Robin Kelsey has given us a 400-page book, Photography and the Art of Chance, in 2015 with about 65 b&w reproductions. He is a Professor of Photography at Harvard University in Cambridge, Massachusetts, USA. Unfortunately, it was published at home by The Belknap Press of Harvard University Press. I say unfortunately because the book is quite wordy and would have more impact with fewer pages. It needed a good editor. I quickly resorted to reading parts of each paragraph to get through the book. A huge amount of research went into its creation. His notes take up 60 pages right before the Index. In the acknowledgements, he had to use, crucial, a highly overworked word in the arts and sciences, as is critical.
The topic, however, is first-rate and opens up a new avenue when dealing with photographs. How we accept chance in our culture over the decades, its place and understanding, all influence how we look at and take still photographs. With 9 chapters, plus an introduction and conclusion, the writing is clear and enlightening. It shows us another aspect to consider when looking at a still photograph on a wall at home or in a museum.
My difficulty with still photography is its encompassing richness of detail. The top practitioners collected by major art museums, Wall, Gursky, Sherman, etc all provide still photographs rich is detail, even if the images are staged, altered in Photoshop, or with a compelling snapshot look. Like my computer’s screen, the details are rich right into the 4 corners, as we now expect in almost all still photographs. Kelsey, “Photography records whatever is before the camera, giving the stray and trivial the same treatment as the main and essential, as if everything were equivalent.”
In the early days of the medium, there was much debate on the artistic merits, if any, in a still photograph. Its artistic value had to be fought for and explained. In 1857, Lady Elizabeth Eastlake used machine several times in a review. She also disliked still photography for the way it failed to accurately depict highlights and shadowy areas. Some considered it like a preparatory drawing used by a painter. Even in the mid 1800s, shortly after its invention, partially staged and altered still photographs occurred. Some photographers today rise and whine about photographs altered in Photoshop. There is and never has been only one way of taking, making, or creating a still or anti-still photograph. Walking around a city in 1868 with the hope of finding a scene to photograph with all the elements in picture-perfect place, as a painter might arrange people and objects on canvas, was dependent on a layer of chance as much as walking and looking. Still lifes were mostly arranged, whether photographed, painted, or drawn. Society and individuals within society try to remove chance as much as possible in their daily lives. The advent of the industrial age in the early 1900s left little to chance. Machines and buildings had to be built to precise plans in order to work properly. The visual arts, including still photography, were less strict; some artists used chance and accidents to their advantage, as I do today.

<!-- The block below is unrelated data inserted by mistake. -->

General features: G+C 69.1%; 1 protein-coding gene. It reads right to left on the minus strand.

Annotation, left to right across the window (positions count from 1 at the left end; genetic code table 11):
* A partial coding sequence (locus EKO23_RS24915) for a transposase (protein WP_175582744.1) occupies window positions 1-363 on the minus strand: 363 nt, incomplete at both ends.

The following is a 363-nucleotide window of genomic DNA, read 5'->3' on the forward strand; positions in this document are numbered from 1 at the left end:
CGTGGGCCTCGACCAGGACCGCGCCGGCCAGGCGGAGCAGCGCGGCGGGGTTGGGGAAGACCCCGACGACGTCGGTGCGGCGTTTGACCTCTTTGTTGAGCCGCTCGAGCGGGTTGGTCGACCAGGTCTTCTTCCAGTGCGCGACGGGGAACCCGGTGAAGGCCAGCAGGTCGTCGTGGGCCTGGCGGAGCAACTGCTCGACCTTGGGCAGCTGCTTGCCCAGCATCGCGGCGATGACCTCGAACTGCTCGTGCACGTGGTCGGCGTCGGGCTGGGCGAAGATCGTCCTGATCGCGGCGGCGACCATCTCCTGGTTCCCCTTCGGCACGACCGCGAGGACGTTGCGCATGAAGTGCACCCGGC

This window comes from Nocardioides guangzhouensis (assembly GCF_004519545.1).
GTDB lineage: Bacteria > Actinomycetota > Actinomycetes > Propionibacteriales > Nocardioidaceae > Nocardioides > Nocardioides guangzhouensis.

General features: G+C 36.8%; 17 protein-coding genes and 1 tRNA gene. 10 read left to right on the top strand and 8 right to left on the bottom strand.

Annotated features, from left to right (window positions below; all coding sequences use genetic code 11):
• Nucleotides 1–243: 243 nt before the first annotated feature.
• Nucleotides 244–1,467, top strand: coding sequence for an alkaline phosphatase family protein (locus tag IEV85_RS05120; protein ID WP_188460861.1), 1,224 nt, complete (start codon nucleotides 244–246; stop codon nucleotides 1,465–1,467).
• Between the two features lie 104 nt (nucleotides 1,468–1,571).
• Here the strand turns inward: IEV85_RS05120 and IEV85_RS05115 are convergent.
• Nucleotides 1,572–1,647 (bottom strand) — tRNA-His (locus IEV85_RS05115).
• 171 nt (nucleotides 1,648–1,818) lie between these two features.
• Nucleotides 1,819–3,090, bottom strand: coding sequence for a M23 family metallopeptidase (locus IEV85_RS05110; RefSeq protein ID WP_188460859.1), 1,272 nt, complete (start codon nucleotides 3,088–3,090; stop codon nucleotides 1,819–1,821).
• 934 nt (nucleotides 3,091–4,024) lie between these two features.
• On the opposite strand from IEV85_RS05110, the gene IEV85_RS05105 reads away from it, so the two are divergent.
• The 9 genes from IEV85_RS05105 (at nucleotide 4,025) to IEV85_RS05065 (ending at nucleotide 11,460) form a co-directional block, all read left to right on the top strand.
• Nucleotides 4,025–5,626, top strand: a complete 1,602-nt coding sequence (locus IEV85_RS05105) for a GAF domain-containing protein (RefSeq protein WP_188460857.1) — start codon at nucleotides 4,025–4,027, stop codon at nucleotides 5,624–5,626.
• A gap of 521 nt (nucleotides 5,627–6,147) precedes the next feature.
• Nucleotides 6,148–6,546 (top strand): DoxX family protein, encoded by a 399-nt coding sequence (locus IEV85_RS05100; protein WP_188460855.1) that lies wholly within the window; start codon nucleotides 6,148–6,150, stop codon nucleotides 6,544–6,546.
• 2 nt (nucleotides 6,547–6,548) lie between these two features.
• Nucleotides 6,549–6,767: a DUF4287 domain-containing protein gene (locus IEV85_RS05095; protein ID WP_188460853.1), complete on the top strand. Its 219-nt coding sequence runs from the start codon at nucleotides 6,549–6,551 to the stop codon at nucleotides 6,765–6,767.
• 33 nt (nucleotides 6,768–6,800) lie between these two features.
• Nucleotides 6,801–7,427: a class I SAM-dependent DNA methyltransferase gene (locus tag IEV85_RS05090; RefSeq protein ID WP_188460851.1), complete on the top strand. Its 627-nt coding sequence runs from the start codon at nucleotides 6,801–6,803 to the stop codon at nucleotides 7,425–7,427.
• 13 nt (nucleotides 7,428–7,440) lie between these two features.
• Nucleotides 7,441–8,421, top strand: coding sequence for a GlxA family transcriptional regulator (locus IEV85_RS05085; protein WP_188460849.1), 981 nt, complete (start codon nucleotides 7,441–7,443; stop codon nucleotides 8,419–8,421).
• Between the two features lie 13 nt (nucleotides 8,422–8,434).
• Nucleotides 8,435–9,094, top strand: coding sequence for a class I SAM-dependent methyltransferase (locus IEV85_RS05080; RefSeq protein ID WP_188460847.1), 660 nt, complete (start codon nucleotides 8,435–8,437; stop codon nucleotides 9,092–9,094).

Chapter 4, The Fog of Beauty, delves into the soft-focus manipulated work of Pictorialists, and their attempt to mimic the look of an etching, drawing, or painting, such as indistinct skies and places of a JMW Turner oil. Clouds, haze, steam, mist, fog, and falling snow all provided a soft indistinctness this group of still photographers used to their advantage. However, the subjects in their shows quickly became clichés, limited to certain homey country scenes. Emerson explained the great limitations of photography, “...though the results may and sometimes do give a certain aesthetic pleasure, the medium must always rank the lowest of all arts, lower than any graphic art, for the individuality of the artist is cramped, in short, it can scarcely show itself.”
Joe Rosenthal took a snapshot in 1945, which by chance had a nearly perfect composition. This famous photo, Raising the Flag on Iwo Jima, was widely published. Its snapshot quality is betrayed by the tilted horizon which a more planned or staged still photograph would have eliminated. Rosenthal, “...things happened quite accidentally to give that picture its qualities.” Its making was “largely accidental.”